There was heavy rain overnight, and this morning there was a definite chill in the air, despite some breaks in the clouds. We packed up Oscar, and drove through the heart of Croatia, first skimming the borders of the National Park, and then heading across the mountains, back towards the coast. The scenery was gorgeous – green verdant pastures with a backdrop of mountains, many still with remnants of snow. As we got nearer the coast again, it started to warm up, and the sun re-appeared.
We crossed a huge bridge over to the island of Krk, and then made our way to the ferry terminal. By now, we are getting used to the Croatian ferries. They are a bit like the Caledonian McBrae ferries in Scotland, servicing the coastal islands. They seem incredibly efficient – you just rock up, buy a ticket, and you’re away. The crossing over to the island of Cres only took about forty minutes, and we sat on deck looking out over the islands.
Cres is allegedly the place where Jason and the Argonauts fled with the Golden Fleece. It is famed for it’s unique breed of Tramuntana sheep, which are particularly adapted to karst pastures. But this sheep farming is now in danger as their numbers have plummeted due to the introduction of Wild Boar by Croatian’s hunting lobby. The wild boar feast on the sheep and lambs, and wait for this – have even been spotted on the island’s campsites! The island is also home to the protected Griffon Vulture, which is also suffering due to the decline in sheep numbers. On queue as we drove off the ferry, we spotted our first Tramuntana sheep!
We had booked our campsite on Cres just for one night, expecting to move on to the island of Losinj tomorrow. However, we were instantly taken with this place. Driving off the ferry, we climbed a steep road over he mountains to Cres town on the other side of the island. Our campsite sits just outside the town, on it’s own fine shingle beach, looking out across the water. Being early in the season, we had a choice of pitches, and opted for one that was about a pound more expensive, but right by the water. It is enclosed on three sides by small shrubs and olive trees, and unusually, the pitch is on grass rather than gravel. We immediately got a good feeling about this place. It was blissfully quiet, with just the sound of birdsong and lapping waves. Within minutes of setting up our pitch, a little male chaffinch and a blackbird were sat next to me chirping to be fed. Well those of you who know me, know that I am a glutton for feeding birds, and within no time at all, I had two new friends at my side. Howard was a little puzzled when he returned from reception to find his groundsheet scattered in biscuit crumbs – but the poor things looked so hungry!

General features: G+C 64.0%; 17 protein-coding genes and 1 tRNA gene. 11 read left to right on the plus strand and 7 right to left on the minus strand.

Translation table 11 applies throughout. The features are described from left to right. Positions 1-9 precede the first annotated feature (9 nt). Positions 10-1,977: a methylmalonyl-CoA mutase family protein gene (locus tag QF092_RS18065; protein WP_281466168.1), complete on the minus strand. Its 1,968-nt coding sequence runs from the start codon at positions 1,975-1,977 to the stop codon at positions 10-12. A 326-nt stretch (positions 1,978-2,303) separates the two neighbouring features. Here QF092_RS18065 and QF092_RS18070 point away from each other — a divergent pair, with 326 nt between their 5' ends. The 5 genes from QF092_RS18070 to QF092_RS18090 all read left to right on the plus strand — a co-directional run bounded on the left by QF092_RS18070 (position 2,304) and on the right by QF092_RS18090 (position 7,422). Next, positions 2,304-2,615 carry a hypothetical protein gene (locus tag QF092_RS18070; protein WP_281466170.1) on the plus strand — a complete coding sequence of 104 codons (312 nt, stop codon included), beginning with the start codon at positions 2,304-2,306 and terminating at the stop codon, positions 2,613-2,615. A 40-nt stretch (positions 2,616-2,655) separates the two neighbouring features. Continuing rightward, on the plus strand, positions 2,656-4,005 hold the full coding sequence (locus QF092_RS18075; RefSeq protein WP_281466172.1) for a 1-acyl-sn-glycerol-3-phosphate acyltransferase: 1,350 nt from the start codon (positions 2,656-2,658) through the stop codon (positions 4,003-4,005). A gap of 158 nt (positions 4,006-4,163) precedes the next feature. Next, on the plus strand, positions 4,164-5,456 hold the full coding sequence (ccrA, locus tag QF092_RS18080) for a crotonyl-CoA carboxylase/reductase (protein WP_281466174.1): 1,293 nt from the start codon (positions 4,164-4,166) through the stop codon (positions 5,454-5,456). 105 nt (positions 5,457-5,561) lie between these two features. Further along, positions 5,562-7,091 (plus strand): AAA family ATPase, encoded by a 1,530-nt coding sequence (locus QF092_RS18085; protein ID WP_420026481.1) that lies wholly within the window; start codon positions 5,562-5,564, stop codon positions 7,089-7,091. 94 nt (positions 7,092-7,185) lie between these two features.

After a cuppa, we headed the twenty minutes or so round the coastal path into the town of Cres. What a pleasant surprise it turned out to be. A really charming little town, set around a working harbour, fringed with multi-coloured old Venetian buildings. It seemed rather like a Croatian version of Tobermory. There were attractive cafes and restaurants around the harbour, but filled with locals enjoying a late Friday afternoon drink, and not another tourist in site. It was quite gorgeous. We sat at a bar and enjoyed a glass of the local Grasevina wine, looking out as the fishing boats came and went – most enjoyable. We then headed back towards the campsite, stopping off at a pizzeria for tea. By now, we had decided that we would change our plans, and stay at least another day here. Back at the campsite, as we sat watching the sunset by the lighthouse, the lady in the bar told Howard that most days they see the resident pod of dolphins come in on the incoming tide to feed. So that clinched it – we will stay another day. There also seem to be plenty of walks and cycle paths in the vicinity, and Howard has already planned his morning run. So quite unexpectedly, we have stumbled across this glorious place, that initially was just a stop-over point for our real destination. Isn’t it strange how when travelling, it’s the journey that is often the best thing, rather than the end goal? Such is the case here. Frankly, I could put down roots in this place, but as Howard points out, give me another day of heaven, and I’ll start getting itchy feet again. Who knows?!
I leave you with a few photos of the day. You may notice a strange man in a cork hat! Perhaps the fashion’s catching on?